The crew fired up the SPS engine a total of eight times without a hitch. They tested fuel cells and battery chargers, exercised the cooling capacity of the thermal control system, and put Apollo 7 into “barbecue mode,” rolling the command and service modules slowly around their long axis to distribute heat loads evenly over the spacecraft skin. Eisele gave the sextant and telescope optics and the MIT-designed guidance computer a thorough workout. Although flurries of vented, frozen urine crystals sometimes obscured his star targets, he proved the optics could sight accurately enough to steer Apollo to and from the moon even without tracking data from Earth. By the end of the mission’s fifth day, flight director Glynn Lunney estimated the team had accomplished 70 to 75 percent of the planned test objectives.
Only a few glitches turned up, most easily fixed. Window seals outgassed, fogging portions of all five windows. One of the fuel cells occasionally ran hot, and the crew’s solid waste disposal system proved both messy and odoriferous. Even today, astronauts cringe at the mere mention of “Apollo bags,” still flown in case of a space toilet breakdown.
Smooth Flight and Rough Edges
Long days in space were taking their toll. As Eisele tracked an Earth landmark on day 9, Schirra radioed that repeated thruster firings would be needed to maintain the tracking attitude against atmospheric drag. Then, a sudden blast: “I wish you would find out the idiot’s name who thought up this test. I want to find out, and I want to talk to him personally when I get back down.”
A startled capcom answered, “Roger, Wally. Good morning.”
Eisele added, “While you are at it, find out who dreamed up P22 horizon test; that is a beauty also.”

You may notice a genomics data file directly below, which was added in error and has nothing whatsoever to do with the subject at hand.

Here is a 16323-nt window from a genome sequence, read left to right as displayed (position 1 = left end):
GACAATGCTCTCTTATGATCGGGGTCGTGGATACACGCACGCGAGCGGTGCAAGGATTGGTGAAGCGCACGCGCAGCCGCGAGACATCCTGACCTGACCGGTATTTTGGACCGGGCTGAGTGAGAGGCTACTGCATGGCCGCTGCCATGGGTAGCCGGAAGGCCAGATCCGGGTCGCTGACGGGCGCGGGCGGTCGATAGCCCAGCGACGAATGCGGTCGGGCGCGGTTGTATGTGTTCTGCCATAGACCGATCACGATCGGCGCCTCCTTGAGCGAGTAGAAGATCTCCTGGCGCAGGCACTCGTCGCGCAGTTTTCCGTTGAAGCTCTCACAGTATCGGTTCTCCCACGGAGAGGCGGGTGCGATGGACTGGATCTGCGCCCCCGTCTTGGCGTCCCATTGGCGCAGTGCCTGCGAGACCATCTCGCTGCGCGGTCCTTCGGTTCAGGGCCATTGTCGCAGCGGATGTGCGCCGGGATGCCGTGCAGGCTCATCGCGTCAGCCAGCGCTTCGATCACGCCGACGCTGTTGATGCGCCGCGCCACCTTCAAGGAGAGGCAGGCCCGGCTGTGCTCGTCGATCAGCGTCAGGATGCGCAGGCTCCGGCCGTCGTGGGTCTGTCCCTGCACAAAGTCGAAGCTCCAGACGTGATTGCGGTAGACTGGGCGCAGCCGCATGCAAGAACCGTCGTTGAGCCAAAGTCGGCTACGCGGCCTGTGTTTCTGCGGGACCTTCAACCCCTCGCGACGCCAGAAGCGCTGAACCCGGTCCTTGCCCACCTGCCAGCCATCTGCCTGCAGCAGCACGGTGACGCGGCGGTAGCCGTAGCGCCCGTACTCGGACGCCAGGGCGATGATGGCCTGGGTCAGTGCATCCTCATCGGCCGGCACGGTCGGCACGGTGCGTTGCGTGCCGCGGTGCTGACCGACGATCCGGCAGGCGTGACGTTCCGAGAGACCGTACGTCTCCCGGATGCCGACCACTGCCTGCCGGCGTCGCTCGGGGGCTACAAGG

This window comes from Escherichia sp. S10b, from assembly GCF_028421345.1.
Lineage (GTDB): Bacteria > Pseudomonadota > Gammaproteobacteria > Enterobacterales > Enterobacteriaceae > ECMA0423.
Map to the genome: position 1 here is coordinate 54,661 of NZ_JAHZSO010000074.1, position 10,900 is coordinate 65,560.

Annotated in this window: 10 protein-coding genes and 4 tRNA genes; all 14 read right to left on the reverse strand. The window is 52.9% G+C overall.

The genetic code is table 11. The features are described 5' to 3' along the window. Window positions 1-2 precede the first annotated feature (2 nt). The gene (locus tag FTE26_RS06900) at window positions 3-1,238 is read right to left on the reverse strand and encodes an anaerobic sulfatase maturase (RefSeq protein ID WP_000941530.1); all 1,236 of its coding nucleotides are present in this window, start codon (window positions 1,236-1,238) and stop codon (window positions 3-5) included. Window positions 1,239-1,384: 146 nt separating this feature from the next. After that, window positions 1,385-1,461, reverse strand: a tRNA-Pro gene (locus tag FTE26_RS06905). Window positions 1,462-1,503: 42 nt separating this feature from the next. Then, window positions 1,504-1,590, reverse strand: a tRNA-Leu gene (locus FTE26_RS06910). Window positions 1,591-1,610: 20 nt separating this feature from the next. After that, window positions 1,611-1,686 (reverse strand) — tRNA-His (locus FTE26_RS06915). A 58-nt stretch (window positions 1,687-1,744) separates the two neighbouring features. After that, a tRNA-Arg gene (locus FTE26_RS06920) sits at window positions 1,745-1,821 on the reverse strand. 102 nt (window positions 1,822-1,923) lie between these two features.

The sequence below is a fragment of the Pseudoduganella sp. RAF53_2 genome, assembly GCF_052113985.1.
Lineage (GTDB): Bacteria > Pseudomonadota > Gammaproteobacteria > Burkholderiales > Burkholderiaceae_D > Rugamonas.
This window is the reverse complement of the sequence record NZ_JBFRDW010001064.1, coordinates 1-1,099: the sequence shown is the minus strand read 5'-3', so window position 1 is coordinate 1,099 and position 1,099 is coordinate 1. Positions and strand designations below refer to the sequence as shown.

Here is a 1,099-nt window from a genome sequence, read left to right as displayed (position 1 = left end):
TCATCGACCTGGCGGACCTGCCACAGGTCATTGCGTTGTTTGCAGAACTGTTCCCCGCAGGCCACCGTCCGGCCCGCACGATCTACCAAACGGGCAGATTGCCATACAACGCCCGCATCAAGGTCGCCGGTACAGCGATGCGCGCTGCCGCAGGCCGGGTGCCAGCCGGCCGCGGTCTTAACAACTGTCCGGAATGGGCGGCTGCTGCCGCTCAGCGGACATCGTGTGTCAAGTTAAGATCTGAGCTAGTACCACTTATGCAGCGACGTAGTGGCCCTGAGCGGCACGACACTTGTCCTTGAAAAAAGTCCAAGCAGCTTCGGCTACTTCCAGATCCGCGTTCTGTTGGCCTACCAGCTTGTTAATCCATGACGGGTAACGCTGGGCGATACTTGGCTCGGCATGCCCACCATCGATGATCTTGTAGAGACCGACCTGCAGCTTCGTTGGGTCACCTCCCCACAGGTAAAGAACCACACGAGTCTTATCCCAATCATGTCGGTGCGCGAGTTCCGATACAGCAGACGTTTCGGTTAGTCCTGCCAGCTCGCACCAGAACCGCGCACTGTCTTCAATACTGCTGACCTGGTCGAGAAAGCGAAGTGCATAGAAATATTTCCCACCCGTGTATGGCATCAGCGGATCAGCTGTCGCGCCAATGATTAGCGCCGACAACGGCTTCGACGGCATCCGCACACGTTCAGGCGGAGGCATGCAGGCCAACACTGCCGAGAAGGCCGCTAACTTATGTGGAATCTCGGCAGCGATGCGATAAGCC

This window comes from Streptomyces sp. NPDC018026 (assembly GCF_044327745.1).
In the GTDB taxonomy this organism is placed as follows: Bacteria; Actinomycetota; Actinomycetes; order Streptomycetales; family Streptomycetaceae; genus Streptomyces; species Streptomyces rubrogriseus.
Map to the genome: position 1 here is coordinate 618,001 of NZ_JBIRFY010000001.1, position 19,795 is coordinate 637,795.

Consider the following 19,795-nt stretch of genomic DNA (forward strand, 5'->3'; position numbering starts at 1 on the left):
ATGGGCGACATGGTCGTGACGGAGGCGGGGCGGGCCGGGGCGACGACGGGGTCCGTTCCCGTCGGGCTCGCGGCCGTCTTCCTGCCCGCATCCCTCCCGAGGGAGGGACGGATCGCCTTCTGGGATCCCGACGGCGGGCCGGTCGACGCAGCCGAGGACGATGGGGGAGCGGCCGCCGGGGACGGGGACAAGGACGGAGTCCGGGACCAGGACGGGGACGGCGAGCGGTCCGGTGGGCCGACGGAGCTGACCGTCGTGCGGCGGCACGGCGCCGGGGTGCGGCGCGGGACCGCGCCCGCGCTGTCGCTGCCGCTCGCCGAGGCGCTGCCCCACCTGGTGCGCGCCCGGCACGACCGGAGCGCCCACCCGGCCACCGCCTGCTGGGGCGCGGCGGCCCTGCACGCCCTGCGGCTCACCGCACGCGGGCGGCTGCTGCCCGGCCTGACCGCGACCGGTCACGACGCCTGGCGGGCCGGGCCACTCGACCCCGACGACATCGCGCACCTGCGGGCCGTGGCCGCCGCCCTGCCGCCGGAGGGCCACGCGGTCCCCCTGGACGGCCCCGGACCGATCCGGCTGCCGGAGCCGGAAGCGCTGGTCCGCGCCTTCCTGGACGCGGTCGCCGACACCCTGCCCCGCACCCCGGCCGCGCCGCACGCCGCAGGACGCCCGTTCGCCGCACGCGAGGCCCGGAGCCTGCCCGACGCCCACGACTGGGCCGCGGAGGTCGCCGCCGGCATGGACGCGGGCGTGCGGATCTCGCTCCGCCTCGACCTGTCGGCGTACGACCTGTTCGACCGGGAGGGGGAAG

On the ground, the reaction was puzzlement and exasperation. Flight director Gerry Griffin says that “Wally was a good friend. He’d been a big joker, a pun-master…but when he got in orbit on Apollo 7, he seemed to think that Mission Control wasn’t doing something right. The friction after the long preparation together for the flight surprised everyone. We’d always had respect between the two parties—crew and ground. This was a break from that.”
In 1994, lead flight director Glynn Lunney said, “I was pissed off about it. That was an affront and inappropriate and, frankly, insubordinate.” Recently, he adds that the comments “didn’t affect our execution, but people were angry in the control center about it. The effect was a loss of cohesion between the ground and crew…. It was lucky that no tough decisions were needed during the mission.”
Schirra’s obstinacy reached a frustrating climax near mission’s end, when he decided the crew would not wear their helmets for reentry. During descent, the cabin pressure would rise from 5.9 to 14.7 psi—back to sea level pressure. Schirra, still suffering from clogged sinuses and ears, feared the sealed helmet would keep him from pinching his nostrils to equalize the pressure, perhaps rupturing an eardrum.